Ambulatory blood pressure monitoring – (ABPM) is a diagnostic tool used to measure the arterial pressure at regular intervals during a 24 hour period. To do this the patient wears a normal blood pressure cuff connected to a small registration device attached with a belt to the waist. The blood pressure is then measured automatically throughout the day and recorded in the device. The patient must simply continue his normal daily activities but avoid physical exertion during the testing period.
ABPM has many clinical applications, including but not limited to the diagnostic assessment of Hypertension, White coat Hypertension and the determination of the nocturnal pressure profile.
From the analysis of the data recorded during the 24 hours of blood pressure monitoring patients are subdivided into different groups based on their nocturnal pressure profile.
The normal physiological response at night is for blood pressure to decrease, known as “dipping”.
A “dipper” is defined as a patient demonstrating a 10-20% decrease in the average systolic pressure during the night as compared to the average value during the day.
A “non-dipper” is defined as a patient demonstrating less than 10% decrease in the average systolic pressure during the night as compared to the average value during the day.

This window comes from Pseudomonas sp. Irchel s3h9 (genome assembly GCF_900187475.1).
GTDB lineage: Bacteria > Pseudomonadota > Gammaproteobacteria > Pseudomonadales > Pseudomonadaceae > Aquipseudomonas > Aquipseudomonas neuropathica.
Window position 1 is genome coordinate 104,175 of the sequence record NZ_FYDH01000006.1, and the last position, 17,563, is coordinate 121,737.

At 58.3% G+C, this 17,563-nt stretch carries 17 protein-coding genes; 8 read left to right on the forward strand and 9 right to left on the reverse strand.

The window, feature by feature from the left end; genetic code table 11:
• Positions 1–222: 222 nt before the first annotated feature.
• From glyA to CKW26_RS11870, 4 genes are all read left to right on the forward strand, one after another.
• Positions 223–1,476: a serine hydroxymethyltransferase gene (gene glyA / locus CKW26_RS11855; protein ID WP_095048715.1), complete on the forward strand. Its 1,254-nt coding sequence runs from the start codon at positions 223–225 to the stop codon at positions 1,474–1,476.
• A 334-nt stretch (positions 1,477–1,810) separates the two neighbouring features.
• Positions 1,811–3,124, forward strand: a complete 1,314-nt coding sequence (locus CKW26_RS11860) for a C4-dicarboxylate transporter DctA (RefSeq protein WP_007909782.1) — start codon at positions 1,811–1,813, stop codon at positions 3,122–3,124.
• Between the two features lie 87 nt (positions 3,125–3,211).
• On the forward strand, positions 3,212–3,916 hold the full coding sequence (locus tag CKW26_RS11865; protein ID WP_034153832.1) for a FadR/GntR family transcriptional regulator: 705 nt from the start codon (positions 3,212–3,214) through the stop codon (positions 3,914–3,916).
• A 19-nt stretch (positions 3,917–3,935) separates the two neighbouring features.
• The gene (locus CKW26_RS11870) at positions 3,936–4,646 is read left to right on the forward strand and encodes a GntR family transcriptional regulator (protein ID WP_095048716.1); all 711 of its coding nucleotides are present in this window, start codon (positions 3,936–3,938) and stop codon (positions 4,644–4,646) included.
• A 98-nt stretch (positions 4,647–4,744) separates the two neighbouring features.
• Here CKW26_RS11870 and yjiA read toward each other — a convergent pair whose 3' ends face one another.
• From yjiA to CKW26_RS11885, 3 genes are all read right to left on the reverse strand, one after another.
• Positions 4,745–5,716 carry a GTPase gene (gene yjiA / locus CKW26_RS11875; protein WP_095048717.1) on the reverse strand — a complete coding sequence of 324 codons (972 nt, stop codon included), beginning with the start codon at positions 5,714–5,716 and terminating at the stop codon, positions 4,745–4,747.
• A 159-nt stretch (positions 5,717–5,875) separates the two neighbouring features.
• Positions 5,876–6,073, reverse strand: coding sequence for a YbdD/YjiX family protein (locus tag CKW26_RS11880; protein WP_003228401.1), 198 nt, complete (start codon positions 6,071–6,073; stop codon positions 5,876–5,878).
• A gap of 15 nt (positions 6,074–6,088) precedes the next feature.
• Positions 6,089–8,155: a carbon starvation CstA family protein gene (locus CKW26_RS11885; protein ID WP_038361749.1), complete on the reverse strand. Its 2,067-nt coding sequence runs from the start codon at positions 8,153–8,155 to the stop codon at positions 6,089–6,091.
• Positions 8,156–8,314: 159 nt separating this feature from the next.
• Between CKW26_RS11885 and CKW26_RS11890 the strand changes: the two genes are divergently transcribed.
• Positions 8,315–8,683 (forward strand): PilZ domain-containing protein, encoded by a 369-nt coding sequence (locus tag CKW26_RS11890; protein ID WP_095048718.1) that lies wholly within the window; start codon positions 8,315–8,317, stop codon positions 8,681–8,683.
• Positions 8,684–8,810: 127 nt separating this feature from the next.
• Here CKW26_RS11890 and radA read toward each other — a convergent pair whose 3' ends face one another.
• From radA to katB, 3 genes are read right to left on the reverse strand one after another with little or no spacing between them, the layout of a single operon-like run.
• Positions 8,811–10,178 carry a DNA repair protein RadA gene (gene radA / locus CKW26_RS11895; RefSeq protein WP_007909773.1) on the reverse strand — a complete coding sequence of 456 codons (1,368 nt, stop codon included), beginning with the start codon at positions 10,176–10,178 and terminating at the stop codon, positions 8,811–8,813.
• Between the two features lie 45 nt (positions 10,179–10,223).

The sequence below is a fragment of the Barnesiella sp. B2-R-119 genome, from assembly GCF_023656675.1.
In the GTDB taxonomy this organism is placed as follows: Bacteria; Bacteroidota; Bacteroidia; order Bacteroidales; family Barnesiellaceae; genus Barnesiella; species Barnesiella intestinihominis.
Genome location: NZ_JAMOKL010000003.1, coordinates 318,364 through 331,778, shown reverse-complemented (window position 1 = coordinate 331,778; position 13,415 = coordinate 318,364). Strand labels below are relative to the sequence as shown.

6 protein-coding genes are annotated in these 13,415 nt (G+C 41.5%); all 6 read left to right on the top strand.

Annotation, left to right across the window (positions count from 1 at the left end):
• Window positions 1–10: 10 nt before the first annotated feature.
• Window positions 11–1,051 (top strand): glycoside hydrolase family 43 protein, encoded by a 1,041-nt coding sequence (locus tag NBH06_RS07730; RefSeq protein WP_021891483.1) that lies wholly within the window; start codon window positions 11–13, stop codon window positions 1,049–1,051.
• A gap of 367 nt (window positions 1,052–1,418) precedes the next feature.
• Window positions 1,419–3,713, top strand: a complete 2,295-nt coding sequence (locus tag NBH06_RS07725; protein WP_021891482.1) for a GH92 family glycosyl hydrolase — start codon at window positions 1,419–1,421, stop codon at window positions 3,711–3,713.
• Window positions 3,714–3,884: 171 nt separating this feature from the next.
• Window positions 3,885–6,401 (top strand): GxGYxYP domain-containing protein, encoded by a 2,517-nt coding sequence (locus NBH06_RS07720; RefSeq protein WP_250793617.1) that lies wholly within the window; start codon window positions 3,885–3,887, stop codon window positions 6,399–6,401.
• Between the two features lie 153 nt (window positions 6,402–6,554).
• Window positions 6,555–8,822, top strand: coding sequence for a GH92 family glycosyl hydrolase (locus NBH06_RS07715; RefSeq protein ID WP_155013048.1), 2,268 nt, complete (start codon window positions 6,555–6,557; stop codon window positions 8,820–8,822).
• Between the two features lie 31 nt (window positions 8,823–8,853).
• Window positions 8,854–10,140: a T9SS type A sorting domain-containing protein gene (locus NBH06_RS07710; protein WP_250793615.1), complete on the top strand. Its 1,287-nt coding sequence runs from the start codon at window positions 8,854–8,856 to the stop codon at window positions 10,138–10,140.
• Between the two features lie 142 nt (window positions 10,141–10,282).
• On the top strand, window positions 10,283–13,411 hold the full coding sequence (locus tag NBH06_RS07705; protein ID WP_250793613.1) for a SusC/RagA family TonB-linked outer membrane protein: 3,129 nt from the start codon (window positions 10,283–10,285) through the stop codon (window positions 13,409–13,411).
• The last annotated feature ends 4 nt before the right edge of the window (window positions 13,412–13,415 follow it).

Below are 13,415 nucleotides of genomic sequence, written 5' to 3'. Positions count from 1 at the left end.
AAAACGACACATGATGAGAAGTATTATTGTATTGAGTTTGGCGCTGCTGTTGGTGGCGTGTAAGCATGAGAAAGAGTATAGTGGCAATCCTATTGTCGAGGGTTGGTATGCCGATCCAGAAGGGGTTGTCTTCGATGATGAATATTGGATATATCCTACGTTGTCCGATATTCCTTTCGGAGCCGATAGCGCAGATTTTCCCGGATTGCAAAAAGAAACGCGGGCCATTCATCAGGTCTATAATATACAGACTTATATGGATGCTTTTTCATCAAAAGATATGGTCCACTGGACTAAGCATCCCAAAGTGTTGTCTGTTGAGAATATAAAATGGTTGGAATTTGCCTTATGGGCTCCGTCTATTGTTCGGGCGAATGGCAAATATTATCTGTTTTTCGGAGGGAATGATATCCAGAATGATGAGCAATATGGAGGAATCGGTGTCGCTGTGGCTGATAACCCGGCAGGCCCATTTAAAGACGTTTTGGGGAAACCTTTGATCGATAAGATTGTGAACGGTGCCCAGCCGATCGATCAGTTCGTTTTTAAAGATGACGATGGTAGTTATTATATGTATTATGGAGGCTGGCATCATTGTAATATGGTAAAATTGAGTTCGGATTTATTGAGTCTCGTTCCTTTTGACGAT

A “reverse-dipper” is a defined as a subject demonstrating an increased average systolic pressure during the night as compared to the average value during the day. These patients therefore have irregular physiology in respect to the normal circadian rhythm of blood pressure.
Night nipping can be influence by many factors, such as sleep quality, or of more concern, pathological conditions such as secondary causes of hypertension, chronic renal failure, heart failure influence.
According to numerous clinical studies the non-dipper nocturnal pressure profile seems to be associated with more severe organ damage, such as left ventricular hypertrophy, and to a worst prognosis in patients.
Another extremely important evaluation is measuring “morning surge”, the physiological increase of the arterial pressure when a patients awakes in the morning. Data collected by the 24 hour registration by the ABPM will enable the quantification of this value.
The American Heart Association findings agree that the “morning surge“ value has significant prognostic and clinical relevance, specifically that an excessive increase in blood pressure in the morning is a predictor of increased risk of acute vascular events, and in particular of ischemic stroke in the elderly suffering from high blood pressure.
Furthermore, it has been demonstrated that the level of organ damage in hypertensive patient correlates more strongly with the data collected via ABPM than with the clinical blood pressure.